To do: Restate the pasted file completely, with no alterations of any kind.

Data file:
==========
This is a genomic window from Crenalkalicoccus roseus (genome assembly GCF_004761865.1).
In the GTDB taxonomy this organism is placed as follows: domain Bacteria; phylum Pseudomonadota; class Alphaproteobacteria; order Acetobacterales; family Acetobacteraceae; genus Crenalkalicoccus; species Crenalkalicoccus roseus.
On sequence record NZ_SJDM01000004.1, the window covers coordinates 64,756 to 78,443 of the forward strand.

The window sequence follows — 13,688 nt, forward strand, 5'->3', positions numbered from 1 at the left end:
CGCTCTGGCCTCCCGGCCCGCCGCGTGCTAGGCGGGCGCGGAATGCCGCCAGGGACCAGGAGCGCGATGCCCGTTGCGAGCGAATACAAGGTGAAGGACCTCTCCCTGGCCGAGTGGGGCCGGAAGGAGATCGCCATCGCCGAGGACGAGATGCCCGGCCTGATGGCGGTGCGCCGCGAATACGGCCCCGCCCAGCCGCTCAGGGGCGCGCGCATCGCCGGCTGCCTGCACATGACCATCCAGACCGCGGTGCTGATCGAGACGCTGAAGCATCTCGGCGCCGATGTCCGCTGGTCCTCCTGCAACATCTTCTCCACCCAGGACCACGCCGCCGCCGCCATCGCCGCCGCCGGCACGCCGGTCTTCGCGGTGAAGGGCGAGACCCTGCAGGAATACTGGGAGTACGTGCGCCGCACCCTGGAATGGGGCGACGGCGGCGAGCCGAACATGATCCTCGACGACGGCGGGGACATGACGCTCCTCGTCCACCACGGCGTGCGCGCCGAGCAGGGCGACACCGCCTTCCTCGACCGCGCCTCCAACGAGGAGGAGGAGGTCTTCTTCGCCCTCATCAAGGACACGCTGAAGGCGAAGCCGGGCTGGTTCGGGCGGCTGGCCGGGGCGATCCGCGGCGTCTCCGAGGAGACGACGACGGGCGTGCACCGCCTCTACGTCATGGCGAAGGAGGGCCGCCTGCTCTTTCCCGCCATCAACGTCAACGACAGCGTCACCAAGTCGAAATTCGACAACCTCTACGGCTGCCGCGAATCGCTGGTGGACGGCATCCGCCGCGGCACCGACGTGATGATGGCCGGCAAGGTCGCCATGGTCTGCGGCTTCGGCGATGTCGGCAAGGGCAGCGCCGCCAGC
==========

This is a genomic window from Crenalkalicoccus roseus (genome assembly GCF_004761865.1).
In the GTDB taxonomy this organism is placed as follows: domain Bacteria; phylum Pseudomonadota; class Alphaproteobacteria; order Acetobacterales; family Acetobacteraceae; genus Crenalkalicoccus; species Crenalkalicoccus roseus.
On sequence record NZ_SJDM01000004.1, the window covers coordinates 64,756 to 78,443 of the forward strand.

The window sequence follows — 13,688 nt, forward strand, 5'->3', positions numbered from 1 at the left end:
CGCTCTGGCCTCCCGGCCCGCCGCGTGCTAGGCGGGCGCGGAATGCCGCCAGGGACCAGGAGCGCGATGCCCGTTGCGAGCGAATACAAGGTGAAGGACCTCTCCCTGGCCGAGTGGGGCCGGAAGGAGATCGCCATCGCCGAGGACGAGATGCCCGGCCTGATGGCGGTGCGCCGCGAATACGGCCCCGCCCAGCCGCTCAGGGGCGCGCGCATCGCCGGCTGCCTGCACATGACCATCCAGACCGCGGTGCTGATCGAGACGCTGAAGCATCTCGGCGCCGATGTCCGCTGGTCCTCCTGCAACATCTTCTCCACCCAGGACCACGCCGCCGCCGCCATCGCCGCCGCCGGCACGCCGGTCTTCGCGGTGAAGGGCGAGACCCTGCAGGAATACTGGGAGTACGTGCGCCGCACCCTGGAATGGGGCGACGGCGGCGAGCCGAACATGATCCTCGACGACGGCGGGGACATGACGCTCCTCGTCCACCACGGCGTGCGCGCCGAGCAGGGCGACACCGCCTTCCTCGACCGCGCCTCCAACGAGGAGGAGGAGGTCTTCTTCGCCCTCATCAAGGACACGCTGAAGGCGAAGCCGGGCTGGTTCGGGCGGCTGGCCGGGGCGATCCGCGGCGTCTCCGAGGAGACGACGACGGGCGTGCACCGCCTCTACGTCATGGCGAAGGAGGGCCGCCTGCTCTTTCCCGCCATCAACGTCAACGACAGCGTCACCAAGTCGAAATTCGACAACCTCTACGGCTGCCGCGAATCGCTGGTGGACGGCATCCGCCGCGGCACCGACGTGATGATGGCCGGCAAGGTCGCCATGGTCTGCGGCTTCGGCGATGTCGGCAAGGGCAGCGCCGCCAGC